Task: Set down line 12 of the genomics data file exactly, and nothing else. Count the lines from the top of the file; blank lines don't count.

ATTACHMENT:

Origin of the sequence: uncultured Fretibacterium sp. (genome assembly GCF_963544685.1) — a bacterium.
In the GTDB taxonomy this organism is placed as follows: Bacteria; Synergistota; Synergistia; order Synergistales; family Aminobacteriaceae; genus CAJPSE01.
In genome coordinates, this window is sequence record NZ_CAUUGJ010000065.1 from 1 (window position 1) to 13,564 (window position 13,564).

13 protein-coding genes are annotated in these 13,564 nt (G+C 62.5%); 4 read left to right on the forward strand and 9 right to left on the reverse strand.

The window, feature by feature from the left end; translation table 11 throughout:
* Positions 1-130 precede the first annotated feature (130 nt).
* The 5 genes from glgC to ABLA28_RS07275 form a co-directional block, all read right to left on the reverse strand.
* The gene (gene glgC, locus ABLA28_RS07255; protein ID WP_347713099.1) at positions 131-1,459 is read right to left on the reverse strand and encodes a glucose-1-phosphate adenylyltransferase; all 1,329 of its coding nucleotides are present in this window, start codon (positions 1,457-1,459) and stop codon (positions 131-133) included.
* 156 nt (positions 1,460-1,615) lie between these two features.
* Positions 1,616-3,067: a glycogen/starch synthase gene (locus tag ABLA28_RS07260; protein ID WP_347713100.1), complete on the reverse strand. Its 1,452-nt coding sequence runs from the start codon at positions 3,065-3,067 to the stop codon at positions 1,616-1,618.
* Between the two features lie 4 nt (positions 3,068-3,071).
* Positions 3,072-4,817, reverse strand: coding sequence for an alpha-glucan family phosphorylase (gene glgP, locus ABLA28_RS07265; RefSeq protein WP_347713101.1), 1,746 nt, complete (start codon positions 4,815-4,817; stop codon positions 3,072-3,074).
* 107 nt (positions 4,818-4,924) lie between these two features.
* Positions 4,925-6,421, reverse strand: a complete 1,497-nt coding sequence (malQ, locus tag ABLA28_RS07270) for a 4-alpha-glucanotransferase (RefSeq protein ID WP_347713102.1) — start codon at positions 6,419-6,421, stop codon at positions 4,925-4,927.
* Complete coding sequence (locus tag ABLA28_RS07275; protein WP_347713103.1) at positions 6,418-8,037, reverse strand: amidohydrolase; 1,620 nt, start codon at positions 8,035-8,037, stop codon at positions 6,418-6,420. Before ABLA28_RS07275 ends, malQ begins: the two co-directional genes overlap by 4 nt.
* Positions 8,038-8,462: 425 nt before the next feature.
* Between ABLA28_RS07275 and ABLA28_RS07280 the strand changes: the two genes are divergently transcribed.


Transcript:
* Positions 3,072-4,817, reverse strand: coding sequence for an alpha-glucan family phosphorylase (gene glgP, locus ABLA28_RS07265; RefSeq protein WP_347713101.1), 1,746 nt, complete (start codon positions 4,815-4,817; stop codon positions 3,072-3,074).